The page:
Your Trusted Brand for Over 35 Years

Daily News

Breast cancer patients get help from team of specialists

News & Record (Greensboro, NC)


Oct. 10--GREENSBORO -- The newest treatment option for breast cancer at Cone Health isn't centered around drugs or radiation. It's a methodology that brings all the specialists together at one time and place, both to consult on the treatment plan and to communicate that plan to the patient.

It's called the Breast Multidisciplinary Clinic, and it's held every Wednesday at the Alight Breast Cancer Center at Cone Health Cancer Center. Patients who choose this care are served by a team that includes a surgeon, medical oncologist, radiation oncologist, nurse navigator, physical therapist, and a patient-and-family-support professional.

"It's treating the whole person," says Tami Knutson, manager of the Breast Cancer Center.

The team meets to go over each patient's file to discuss treatment options and come up with a collaborative care plan. When a patient comes in, she may spend as long as 3 to 5 hours seeing each physician and consulting with the team on treatment and care.

While that might seem like a long time, Knutson said, they get through all their appointments in one afternoon, instead of scheduling them separately.

"When they leave, most of them have a pretty comprehensive care plan, including their diagnosis, clinical stage, the overall treatment regimen and the next step," Knutson said. "They have everything on one page."

Rita DeBusk, 64, a current patient, said the first visit was overwhelming, because you meet with so many people over the course of four hours.

"(I) felt like I should have had questions, but I was just in such a numb state," DeBusk said. "After I started to formulate the questions, I called the nurse navigator."

The nurse navigator is like an air traffic controller, making sure information is relayed to each member of the care team and helping connect the patient to other resources.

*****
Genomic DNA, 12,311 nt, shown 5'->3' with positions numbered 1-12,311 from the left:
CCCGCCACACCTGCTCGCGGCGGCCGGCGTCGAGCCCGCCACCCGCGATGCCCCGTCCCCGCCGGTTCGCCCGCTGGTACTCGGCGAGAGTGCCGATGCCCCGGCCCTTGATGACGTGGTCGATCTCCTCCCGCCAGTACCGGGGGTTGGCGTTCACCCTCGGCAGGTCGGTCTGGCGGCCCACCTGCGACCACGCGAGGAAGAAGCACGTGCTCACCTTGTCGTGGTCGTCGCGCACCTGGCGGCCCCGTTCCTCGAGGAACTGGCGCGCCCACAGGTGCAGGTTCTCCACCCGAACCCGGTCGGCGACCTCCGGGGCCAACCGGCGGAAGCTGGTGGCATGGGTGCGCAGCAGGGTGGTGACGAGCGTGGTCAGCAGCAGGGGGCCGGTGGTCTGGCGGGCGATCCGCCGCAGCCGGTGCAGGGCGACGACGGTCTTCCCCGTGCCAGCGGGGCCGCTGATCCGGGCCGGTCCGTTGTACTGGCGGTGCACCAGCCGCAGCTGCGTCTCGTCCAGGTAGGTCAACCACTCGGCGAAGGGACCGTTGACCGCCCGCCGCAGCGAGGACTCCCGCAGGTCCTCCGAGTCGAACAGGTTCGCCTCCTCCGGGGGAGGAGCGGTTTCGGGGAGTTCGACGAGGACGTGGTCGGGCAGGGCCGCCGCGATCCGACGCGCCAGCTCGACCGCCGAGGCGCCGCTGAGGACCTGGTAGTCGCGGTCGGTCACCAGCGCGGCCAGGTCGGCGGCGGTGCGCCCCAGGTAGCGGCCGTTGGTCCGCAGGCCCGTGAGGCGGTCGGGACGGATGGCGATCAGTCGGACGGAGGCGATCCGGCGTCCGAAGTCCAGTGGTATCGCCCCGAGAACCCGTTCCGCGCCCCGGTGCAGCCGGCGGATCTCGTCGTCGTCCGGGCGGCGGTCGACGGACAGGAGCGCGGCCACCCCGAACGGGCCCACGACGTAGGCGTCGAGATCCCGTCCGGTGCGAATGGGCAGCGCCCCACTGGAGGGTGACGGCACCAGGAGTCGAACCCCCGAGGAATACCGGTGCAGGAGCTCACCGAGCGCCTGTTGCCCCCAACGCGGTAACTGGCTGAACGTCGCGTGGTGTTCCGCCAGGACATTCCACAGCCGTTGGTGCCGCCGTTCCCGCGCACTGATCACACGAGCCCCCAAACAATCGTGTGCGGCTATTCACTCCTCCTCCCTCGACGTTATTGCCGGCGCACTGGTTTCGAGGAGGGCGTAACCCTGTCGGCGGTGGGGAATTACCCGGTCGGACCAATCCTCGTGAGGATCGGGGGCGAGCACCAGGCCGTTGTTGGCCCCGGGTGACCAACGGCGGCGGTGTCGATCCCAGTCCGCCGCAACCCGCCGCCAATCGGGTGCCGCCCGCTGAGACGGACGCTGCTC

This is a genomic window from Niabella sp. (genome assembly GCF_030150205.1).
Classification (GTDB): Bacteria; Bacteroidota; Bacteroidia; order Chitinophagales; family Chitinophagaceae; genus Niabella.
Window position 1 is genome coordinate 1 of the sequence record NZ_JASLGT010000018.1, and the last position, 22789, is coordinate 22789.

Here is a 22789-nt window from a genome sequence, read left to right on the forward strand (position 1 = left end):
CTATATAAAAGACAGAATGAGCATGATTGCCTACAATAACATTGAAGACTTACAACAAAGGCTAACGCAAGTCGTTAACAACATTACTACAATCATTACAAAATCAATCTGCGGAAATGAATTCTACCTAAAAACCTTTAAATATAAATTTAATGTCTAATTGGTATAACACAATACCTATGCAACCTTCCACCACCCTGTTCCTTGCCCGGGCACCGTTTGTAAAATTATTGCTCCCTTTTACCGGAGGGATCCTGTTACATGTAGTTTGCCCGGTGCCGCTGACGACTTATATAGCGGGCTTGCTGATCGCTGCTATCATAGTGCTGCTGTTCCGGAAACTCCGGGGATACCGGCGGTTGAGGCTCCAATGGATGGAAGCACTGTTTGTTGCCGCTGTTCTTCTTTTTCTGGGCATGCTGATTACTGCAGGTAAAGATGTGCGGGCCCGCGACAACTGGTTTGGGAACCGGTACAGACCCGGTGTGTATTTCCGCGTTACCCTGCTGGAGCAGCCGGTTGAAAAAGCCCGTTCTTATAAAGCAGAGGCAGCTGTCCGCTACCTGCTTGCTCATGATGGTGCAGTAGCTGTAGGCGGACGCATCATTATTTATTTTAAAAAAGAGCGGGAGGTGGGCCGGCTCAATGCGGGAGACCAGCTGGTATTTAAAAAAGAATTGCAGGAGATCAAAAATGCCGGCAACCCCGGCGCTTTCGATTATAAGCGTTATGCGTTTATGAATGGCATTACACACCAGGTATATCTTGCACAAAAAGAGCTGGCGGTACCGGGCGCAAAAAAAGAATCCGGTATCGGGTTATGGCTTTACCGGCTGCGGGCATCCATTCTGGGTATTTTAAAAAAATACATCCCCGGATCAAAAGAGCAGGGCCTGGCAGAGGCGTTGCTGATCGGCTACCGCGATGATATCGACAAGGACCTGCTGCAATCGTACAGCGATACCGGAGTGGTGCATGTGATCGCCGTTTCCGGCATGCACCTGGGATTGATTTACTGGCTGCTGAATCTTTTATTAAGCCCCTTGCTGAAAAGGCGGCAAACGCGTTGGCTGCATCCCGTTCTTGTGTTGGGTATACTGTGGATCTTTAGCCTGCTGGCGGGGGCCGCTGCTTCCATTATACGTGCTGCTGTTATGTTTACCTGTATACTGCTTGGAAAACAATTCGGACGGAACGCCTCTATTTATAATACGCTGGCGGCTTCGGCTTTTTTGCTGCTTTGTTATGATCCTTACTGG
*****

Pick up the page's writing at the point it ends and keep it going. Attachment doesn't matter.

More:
A social worker, dietician and psychologist are on site, as well as volunteers who have had the same experience.

"The nurse navigator is just a precious person," DeBusk said. "It seems like I talk to Dawn (Stuart) two or three or times a week -- everything from insurance questions to 'I'm going to have a meltdown in a couple of minutes.' It's a lot to handle."

DeBusk said the clinic is a tremendous resource for breast cancer patients because it brings all the needed resources together in one place.

"You're so anxious and your mind is such a muck, you can barely deal with yourself, much less think about you've got to see a surgeon and medical oncologist and radiation oncologist," DeBusk said. "A person who hasn't been through it, you don't know all the resources you're going to need. It's great to have somebody get that all together for you."

Patients diagnosed with breast cancer at Cone's two breast centers are offered the opportunity to be seen at the multidisciplinary clinic, which has been operating since January 2012. It's open to any breast cancer patient, subject to availability. Some patients come from as far away as Virginia to take advantage of the clinic.

"Traditionally, we diagnose about 600 patients per year (at Cone's two breast centers)," Knutson said. "We saw 247 at the clinic last year, but it was still new and people were just finding out about it. This year, we're closer to 400 patients. Most of newly diagnosed patients go this route."

Knutson thinks it's a concept that could be used elsewhere in the cancer center, as well as other disciplines.

"We feel very good about the care we give," Knutson said.


(c)2013 the News & Record (Greensboro, N.C.)

Visit the News & Record (Greensboro, N.C.) at

Distributed by MCT Information Services

Articles featured in Life Extension Daily News are derived from a variety of news sources and are provided as a service by Life Extension. These articles, while of potential interest to readers of Life Extension Daily News, do not necessarily represent the opinions nor constitute the advice of Life Extension.